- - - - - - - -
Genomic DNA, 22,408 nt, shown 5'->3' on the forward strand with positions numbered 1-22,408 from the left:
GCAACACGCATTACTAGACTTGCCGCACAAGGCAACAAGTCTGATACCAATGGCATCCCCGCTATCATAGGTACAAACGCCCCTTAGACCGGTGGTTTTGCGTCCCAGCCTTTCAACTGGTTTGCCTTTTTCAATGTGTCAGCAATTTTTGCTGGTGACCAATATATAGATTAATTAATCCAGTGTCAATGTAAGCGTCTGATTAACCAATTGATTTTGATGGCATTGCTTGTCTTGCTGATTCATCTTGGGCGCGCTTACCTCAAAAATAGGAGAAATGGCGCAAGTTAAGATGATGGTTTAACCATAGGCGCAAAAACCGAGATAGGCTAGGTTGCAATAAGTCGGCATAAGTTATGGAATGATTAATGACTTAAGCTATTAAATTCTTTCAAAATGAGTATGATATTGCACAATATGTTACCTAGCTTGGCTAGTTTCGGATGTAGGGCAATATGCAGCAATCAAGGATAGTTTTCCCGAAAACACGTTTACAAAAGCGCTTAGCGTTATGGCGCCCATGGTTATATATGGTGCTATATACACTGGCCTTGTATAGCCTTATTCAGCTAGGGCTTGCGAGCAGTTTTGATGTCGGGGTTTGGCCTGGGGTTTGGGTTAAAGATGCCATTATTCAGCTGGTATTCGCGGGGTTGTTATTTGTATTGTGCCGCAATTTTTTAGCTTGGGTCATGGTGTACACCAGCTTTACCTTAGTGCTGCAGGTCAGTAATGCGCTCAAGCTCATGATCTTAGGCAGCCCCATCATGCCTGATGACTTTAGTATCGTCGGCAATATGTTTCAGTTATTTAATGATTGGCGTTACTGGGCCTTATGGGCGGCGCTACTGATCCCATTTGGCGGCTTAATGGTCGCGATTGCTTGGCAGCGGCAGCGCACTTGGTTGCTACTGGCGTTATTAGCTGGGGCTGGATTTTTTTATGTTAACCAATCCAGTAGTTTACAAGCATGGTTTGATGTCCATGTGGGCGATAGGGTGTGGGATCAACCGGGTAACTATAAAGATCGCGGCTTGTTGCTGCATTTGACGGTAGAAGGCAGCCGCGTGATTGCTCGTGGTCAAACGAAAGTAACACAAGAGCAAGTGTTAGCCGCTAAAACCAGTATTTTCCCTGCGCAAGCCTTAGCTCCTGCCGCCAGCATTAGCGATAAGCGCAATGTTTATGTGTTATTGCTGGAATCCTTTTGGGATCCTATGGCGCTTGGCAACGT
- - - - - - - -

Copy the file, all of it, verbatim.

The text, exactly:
Genomic DNA, 22,408 nt, shown 5'->3' on the forward strand with positions numbered 1-22,408 from the left:
GCAACACGCATTACTAGACTTGCCGCACAAGGCAACAAGTCTGATACCAATGGCATCCCCGCTATCATAGGTACAAACGCCCCTTAGACCGGTGGTTTTGCGTCCCAGCCTTTCAACTGGTTTGCCTTTTTCAATGTGTCAGCAATTTTTGCTGGTGACCAATATATAGATTAATTAATCCAGTGTCAATGTAAGCGTCTGATTAACCAATTGATTTTGATGGCATTGCTTGTCTTGCTGATTCATCTTGGGCGCGCTTACCTCAAAAATAGGAGAAATGGCGCAAGTTAAGATGATGGTTTAACCATAGGCGCAAAAACCGAGATAGGCTAGGTTGCAATAAGTCGGCATAAGTTATGGAATGATTAATGACTTAAGCTATTAAATTCTTTCAAAATGAGTATGATATTGCACAATATGTTACCTAGCTTGGCTAGTTTCGGATGTAGGGCAATATGCAGCAATCAAGGATAGTTTTCCCGAAAACACGTTTACAAAAGCGCTTAGCGTTATGGCGCCCATGGTTATATATGGTGCTATATACACTGGCCTTGTATAGCCTTATTCAGCTAGGGCTTGCGAGCAGTTTTGATGTCGGGGTTTGGCCTGGGGTTTGGGTTAAAGATGCCATTATTCAGCTGGTATTCGCGGGGTTGTTATTTGTATTGTGCCGCAATTTTTTAGCTTGGGTCATGGTGTACACCAGCTTTACCTTAGTGCTGCAGGTCAGTAATGCGCTCAAGCTCATGATCTTAGGCAGCCCCATCATGCCTGATGACTTTAGTATCGTCGGCAATATGTTTCAGTTATTTAATGATTGGCGTTACTGGGCCTTATGGGCGGCGCTACTGATCCCATTTGGCGGCTTAATGGTCGCGATTGCTTGGCAGCGGCAGCGCACTTGGTTGCTACTGGCGTTATTAGCTGGGGCTGGATTTTTTTATGTTAACCAATCCAGTAGTTTACAAGCATGGTTTGATGTCCATGTGGGCGATAGGGTGTGGGATCAACCGGGTAACTATAAAGATCGCGGCTTGTTGCTGCATTTGACGGTAGAAGGCAGCCGCGTGATTGCTCGTGGTCAAACGAAAGTAACACAAGAGCAAGTGTTAGCCGCTAAAACCAGTATTTTCCCTGCGCAAGCCTTAGCTCCTGCCGCCAGCATTAGCGATAAGCGCAATGTTTATGTGTTATTGCTGGAATCCTTTTGGGATCCTATGGCGCTTGGCAACGT